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Who Wants to Be a Mathematician would not be possible without the continued support of our co-sponsors, DigitalEd, Art of Problem Solving, Wolfram Research, The Good Thinking Society, Maplesoft, the Pacific Institute for Mathematical Sciences (PIMS), Texas Instruments, and John Wiley & Sons, who donate the following:
DigitalEd is our Technology Sponsor. They host the online qualification tests for the Who Wants to be a Mathematician Championship contest with their online courseware, testing and assessment systems, Möbius Courseware and Möbius Assessment. DigitalEd's Heather Zunic says, "As a leading provider of high-performance software tools for engineering, science, and mathematics, it is our pleasure to support high-school students who are enthusiastic about these fields." In the video below, DigitalEd's Louise Krmpotic (introduced by AMS Vice President Ken Ono) talks to contestants and their parents at the 2019 Championship in Baltimore.
Art of Problem Solving (AoPS) is the Online Community Sponsor of Who Wants to Be a Mathematician, and provides gift certificates to all participating schools. Visit the Who Wants to Be a Mathematician discussion forum on AoPS. Since 2003, AoPS has developed a wide range of educational materials for outstanding K-12 math students. Its online community at aops.com has over 350,000 members and hundreds of thousands of visitors each month. AoPS's textbooks have been used by tens of thousands of students, including many winners of major math national contests, and its online school serves thousands of students each year with courses in middle school and high school math, contest preparation, and computer science. AoPS's Beast Academy offers a complete, rigorous math curriculum for grades 2-5, and in 2016, AoPS Academy opened its doors, bringing the depth and rigor of the AoPS curriculum to the classroom. Below, AoPS's CEO, Richard Rusczyk, welcomes and congratulates the contestants in the 2018 Who Wants to Be a Mathematician Championship.
Wolfram, creator of Mathematica, Wolfram|Alpha and the Wolfram Language, is one of the world's most respected software companies. A pioneer in mathematical computation and modern data science, Wolfram pursues a long-term vision to research and develop the tools to make computation an ever-more-potent force for generations to come. Wolfram technologies are widely used in education, and the company actively promotes computational thinking through its Wolfram High School Summer Camp, along with the freely available Wolfram Challenges and Wolfram|Alpha websites for problem solving and education. Wolfram Research donates one-year licenses to Mathematica, Wolfram Programming Lab, and Wolfram|Alpha Pro to each student who takes the Who Wants to be a Mathematician qualifying test and successfully completes three Wolfram Challenges.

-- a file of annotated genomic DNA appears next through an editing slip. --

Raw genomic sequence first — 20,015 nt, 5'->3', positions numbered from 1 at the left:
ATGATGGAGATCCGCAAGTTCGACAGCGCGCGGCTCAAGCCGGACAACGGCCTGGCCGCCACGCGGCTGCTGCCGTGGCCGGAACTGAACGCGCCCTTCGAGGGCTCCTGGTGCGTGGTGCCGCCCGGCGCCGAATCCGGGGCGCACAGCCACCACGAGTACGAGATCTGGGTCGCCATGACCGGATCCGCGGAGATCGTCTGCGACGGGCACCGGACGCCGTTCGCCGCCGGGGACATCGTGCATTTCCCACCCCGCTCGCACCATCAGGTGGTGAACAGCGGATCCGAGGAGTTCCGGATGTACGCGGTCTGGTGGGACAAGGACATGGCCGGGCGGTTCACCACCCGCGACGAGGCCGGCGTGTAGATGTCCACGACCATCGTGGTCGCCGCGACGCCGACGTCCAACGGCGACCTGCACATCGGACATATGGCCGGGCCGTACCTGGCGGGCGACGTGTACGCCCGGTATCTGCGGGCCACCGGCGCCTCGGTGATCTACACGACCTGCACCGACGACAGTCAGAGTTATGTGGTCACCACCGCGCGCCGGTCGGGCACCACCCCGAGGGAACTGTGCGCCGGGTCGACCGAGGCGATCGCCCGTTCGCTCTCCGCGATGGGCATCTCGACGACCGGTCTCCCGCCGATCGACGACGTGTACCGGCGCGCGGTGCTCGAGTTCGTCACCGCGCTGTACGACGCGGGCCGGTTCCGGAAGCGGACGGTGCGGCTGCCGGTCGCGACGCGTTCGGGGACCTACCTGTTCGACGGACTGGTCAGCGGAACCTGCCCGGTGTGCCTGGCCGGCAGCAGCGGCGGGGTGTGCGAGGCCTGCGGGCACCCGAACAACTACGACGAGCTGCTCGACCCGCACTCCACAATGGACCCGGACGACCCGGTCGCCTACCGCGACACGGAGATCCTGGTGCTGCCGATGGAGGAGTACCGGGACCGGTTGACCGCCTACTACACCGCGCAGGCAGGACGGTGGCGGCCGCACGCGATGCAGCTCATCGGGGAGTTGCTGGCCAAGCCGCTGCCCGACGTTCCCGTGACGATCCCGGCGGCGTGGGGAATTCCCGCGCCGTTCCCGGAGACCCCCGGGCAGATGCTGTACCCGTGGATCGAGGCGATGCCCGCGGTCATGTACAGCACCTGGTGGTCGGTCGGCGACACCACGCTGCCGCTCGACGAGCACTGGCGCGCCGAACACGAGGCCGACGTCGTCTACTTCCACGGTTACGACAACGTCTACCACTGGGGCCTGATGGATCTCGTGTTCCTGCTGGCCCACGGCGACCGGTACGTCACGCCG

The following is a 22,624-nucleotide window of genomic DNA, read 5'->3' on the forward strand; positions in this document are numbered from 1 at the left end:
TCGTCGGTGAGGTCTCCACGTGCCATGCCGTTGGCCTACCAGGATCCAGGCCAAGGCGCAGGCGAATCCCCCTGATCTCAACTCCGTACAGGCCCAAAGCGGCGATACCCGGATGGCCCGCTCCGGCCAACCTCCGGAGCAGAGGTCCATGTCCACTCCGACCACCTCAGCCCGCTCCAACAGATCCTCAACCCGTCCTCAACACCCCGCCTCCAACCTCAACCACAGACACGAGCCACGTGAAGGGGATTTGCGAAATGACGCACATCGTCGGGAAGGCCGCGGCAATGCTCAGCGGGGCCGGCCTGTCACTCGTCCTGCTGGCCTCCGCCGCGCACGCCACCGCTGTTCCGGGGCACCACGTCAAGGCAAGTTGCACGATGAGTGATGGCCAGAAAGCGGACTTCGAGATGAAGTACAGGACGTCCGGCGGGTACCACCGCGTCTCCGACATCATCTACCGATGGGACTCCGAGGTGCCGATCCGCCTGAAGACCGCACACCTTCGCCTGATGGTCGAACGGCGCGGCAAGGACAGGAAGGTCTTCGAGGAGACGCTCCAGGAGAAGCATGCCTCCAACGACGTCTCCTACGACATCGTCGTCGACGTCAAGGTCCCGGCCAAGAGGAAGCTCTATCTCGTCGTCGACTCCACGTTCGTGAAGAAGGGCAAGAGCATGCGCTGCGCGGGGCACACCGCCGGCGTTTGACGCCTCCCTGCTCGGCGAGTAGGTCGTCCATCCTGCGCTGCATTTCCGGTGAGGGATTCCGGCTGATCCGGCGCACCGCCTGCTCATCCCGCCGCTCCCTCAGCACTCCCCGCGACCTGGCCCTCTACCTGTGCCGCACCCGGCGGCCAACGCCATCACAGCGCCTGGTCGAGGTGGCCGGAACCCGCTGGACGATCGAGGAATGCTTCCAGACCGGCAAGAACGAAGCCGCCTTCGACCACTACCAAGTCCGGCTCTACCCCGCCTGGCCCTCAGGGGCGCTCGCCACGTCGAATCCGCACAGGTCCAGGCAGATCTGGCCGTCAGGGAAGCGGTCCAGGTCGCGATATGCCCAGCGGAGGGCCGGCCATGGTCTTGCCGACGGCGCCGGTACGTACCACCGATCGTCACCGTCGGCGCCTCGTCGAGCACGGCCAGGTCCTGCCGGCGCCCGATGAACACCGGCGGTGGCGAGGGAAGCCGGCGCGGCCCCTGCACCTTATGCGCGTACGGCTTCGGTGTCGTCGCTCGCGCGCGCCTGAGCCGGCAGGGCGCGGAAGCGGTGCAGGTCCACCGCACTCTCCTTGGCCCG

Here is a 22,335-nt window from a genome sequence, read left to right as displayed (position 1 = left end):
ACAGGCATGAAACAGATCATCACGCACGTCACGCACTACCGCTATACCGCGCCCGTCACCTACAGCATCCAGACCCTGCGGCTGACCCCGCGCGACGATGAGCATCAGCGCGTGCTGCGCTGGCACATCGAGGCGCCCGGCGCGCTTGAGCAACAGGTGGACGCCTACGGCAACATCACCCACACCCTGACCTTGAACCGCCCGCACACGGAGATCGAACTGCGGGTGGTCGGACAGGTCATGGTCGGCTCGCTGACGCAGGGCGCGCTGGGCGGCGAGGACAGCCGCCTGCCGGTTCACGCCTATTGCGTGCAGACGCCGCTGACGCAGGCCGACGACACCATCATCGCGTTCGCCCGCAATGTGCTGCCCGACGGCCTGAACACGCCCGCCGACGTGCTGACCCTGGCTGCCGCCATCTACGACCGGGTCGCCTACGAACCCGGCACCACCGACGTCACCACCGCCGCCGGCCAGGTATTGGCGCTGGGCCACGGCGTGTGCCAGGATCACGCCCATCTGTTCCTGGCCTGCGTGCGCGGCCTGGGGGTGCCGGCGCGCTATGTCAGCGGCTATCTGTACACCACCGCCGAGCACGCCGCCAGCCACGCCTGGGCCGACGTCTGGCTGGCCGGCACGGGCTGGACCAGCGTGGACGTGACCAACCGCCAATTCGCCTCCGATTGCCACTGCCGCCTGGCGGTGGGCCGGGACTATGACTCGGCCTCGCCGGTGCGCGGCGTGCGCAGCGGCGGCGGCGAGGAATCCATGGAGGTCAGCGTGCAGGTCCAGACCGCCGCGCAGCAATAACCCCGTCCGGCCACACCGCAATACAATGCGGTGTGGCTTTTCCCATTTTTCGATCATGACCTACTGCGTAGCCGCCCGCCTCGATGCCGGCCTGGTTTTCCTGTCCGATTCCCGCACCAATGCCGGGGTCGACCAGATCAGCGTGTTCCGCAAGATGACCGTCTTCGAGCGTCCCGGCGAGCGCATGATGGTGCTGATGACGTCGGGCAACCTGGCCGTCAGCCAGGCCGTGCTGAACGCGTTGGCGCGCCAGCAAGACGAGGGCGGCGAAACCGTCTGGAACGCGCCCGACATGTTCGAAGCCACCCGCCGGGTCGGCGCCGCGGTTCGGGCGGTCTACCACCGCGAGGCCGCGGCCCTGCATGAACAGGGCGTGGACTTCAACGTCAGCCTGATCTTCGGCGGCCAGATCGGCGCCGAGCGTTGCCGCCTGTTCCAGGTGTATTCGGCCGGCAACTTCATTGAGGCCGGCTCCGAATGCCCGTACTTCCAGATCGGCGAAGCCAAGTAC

The Good Thinking Society is a registered charity in the UK, whose aim is to encourage curiosity and promote rational thinking. The charity works to promote science and mathematics education, and to challenge pseudoscience. Good Thinking organizes the UK leg of Who Wants to Be a Mathematician, as well as the Parallelogram weekly series of maths challenges and the Top-Top Set Maths Project, which seeks to challenge the most able mathematicians in secondary schools.
Thanks to Maplesoft, the qualifying tests for the championship game moved to digital tests from the pen-and-paper format. In addition, Maplesoft donates the latest version of its software, currently Maple 2019, to Who Wants to Be a Mathematician and co-sponsors the contestant from Canada in the annual championship game. In the video below, Maplesoft's Tina George (introduced by AMS Vice President Ken Ono) congratulates contestants at the 2019 Championship in Baltimore.
The Pacific Institute for the Mathematical Sciences (PIMS) co-sponsors a contestant from Canada in the annual game at the Joint Mathematics Meetings. The institute represents mathematicians from Alberta, British Columbia, Washington State, Saskatchewan, and Manitoba. The institute's mandate is to promote research in and applications of the mathematical sciences, to facilitate the training of highly qualified personnel, to enrich public awareness of and education in the mathematical sciences, and to create mathematical partnerships with similar organizations in other countries (with a particular focus on the Pacific Rim).
Texas Instruments donates a TI-Nspire graphing calculator, the TI-Nspire CX, to each winner of Who Wants to Be a Mathematician.
Each third-place finisher in Who Wants to Be a Mathematician receives a copy of Calculus with Early Transcendentals, written by Anton, Bivens, and Davis and donated by John Wiley & Sons.